Register at C2ST’s event registration site

Featured panelist, Marsel Mesulam, MD:
Marsel Mesulam received the degrees of Bachelor of Arts in 1968 and Medical Doctor in 1972, both from Harvard University.  He was appointed Professor of Neurology at Harvard Medical School where he founded and led the Behavioral Neurology Unit of Boston’s Beth Israel Hospital.  In 1994 he was appointed the Dunbar Professor of Neurology and Psychiatry and the Director of the multidepartmental Cognitive Neurology and Alzheimer’s Disease Center at Northwestern University’s Feinberg School of Medicine in Chicago.

His research has addressed the neural connectivity of the monkey brain, the organization of human cholinergic pathways, the representation of cognitive functions by large-scale neurocognitive networks, and the neurobiology of dementias.  He introduced a new method for tracing neural pathways by axonal transport, identified the source of cortical cholinergic pathways in the primate brain, and characterized a unique form of language-based dementia known as primary progressive aphasia.

He received the Javits Award from the National Institute of Neurological Disease and Stroke, the Director’s Award from the McKnight Foundation, the Wartenberg Lectureship Award from the American Academy of Neurology and the Lishman Award from the International Neuropsychiatry Association and the Bengt Winblad Life Achievement Award from the Alzheimer’s Association.  He has been included in multiple lists of “America’ Top Doctors” and “Chicago’s Best Doctors.”

His students and trainees hold leadership positions in the US and abroad.  He has published more than 300 research papers and edited a popular textbook of Behavioral and Cognitive Neurology.  He is a past Vice President of the American Association of Neurology and a past President of the Organization of Human Brain Mapping.  His current research focuses on the functional imaging of neurocognitive networks and on the pathophysiology of focal dementias.

Register at C2ST’s event registration site

Panelist, Monica Moreno

Monica Moreno is director of early-stage initiatives for the Alzheimer’s Association national organization. As director, Ms. Moreno oversees all national programs and strategies serving early-stage constituents. Prior to this position she served as the Association’s associate director of corporate initiatives, where her primary responsibility was to develop and manage relationships with leading national organizations in the care industry, and she also lead the strategic direction for the Association’s safety services department. She has over fifteen years of experience working with people with dementia and their families. Ms. Moreno is the co-author of a chapter in the book Evidence-Based Protocols for Managing Wandering Behavior and an article for the American Journal of Alzheimer’s Disease and Other Dementias on expanding participation in the Association’s Safe Return® Program.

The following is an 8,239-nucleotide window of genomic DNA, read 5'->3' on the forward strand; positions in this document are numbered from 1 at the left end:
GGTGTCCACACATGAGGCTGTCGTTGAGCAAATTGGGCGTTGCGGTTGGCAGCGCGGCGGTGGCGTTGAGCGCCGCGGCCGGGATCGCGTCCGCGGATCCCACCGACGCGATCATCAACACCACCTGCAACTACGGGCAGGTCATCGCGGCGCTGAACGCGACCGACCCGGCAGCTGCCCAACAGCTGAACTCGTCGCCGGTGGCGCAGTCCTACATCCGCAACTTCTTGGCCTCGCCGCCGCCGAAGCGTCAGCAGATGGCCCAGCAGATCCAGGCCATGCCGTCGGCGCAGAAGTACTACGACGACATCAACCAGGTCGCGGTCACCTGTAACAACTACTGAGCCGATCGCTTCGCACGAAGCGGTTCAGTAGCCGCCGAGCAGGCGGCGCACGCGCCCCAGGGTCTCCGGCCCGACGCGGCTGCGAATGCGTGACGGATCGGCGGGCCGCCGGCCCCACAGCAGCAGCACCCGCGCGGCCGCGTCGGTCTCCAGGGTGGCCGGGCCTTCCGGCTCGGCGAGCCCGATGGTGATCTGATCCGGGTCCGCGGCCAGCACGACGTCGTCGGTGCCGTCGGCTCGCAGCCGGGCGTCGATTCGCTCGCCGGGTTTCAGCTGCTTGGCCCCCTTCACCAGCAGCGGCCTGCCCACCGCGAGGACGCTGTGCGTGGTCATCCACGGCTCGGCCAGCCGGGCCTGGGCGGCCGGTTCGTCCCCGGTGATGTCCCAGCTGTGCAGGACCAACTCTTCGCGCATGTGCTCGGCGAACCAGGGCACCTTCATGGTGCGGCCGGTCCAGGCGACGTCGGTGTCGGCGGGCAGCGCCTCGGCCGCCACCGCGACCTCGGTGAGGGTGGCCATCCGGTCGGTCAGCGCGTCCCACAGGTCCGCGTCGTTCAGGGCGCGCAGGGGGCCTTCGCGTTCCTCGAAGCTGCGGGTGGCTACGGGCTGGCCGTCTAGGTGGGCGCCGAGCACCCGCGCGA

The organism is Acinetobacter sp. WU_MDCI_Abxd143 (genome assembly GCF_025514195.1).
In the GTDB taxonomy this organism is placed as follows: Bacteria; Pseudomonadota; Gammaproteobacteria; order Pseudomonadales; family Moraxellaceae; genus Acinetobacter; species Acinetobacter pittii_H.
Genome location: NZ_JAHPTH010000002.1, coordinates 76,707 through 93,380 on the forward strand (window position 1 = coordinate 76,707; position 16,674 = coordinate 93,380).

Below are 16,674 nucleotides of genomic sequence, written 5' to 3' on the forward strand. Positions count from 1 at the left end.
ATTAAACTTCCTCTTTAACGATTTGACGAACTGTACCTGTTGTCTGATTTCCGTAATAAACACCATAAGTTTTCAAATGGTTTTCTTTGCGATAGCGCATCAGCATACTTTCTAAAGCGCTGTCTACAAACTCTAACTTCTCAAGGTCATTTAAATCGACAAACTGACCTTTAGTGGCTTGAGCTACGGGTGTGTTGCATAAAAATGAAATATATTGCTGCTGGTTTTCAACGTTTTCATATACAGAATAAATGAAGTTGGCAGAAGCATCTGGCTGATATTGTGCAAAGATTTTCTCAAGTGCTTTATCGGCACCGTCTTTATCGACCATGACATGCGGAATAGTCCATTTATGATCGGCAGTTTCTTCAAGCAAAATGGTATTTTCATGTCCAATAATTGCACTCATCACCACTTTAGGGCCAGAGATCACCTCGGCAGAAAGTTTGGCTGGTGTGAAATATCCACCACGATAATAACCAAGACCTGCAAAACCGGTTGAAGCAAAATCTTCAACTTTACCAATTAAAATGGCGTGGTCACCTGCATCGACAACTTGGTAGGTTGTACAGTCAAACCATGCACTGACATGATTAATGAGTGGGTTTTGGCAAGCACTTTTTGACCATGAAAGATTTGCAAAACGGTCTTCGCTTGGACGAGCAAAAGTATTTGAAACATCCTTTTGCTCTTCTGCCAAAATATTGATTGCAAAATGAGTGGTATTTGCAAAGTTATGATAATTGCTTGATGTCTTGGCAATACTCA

Register at C2ST’s event registration site

Moderator, Dr. Julie A. Schneider

Dr. Julie A. Schneider is an Associate Professor of Pathology (Neuropathology) and Neurology at Rush University Medical Center and Rush Alzheimer’s Disease Center.  She completed her Neurology training at the University of Chicago and Neuropathology training at Emory University in Atlanta and is board certified in both specialties. Dr. Schneider has fellowship training in the neuropathology of dementia, is certified in Geriatric Neurology, and has a Masters Degree in Clinical Research with a focus in Epidemiology.  She is the Associate Director and Neuropathology Core Leader of the Rush Alzheimer’s Disease Center and the senior neuropathologist of the Religious Orders Study, the Rush Memory and Aging Project, and the Minority Aging Research Study.  Dr. Schneider has extensive experience with clinical-pathologic epidemiologic studies of aging and dementia with over 140 peer-reviewed publications and 4 book chapters.  Her research focuses on how Alzheimer’s disease and vascular brain pathology contribute to cognitive decline in the old and oldest old.  Dr. Schneider is also investigating genetic risk factors and cognitive decline associated with TDP-43 pathology, a recently recognized pathologic brain protein that accumulates with aging and Alzheimer’s disease.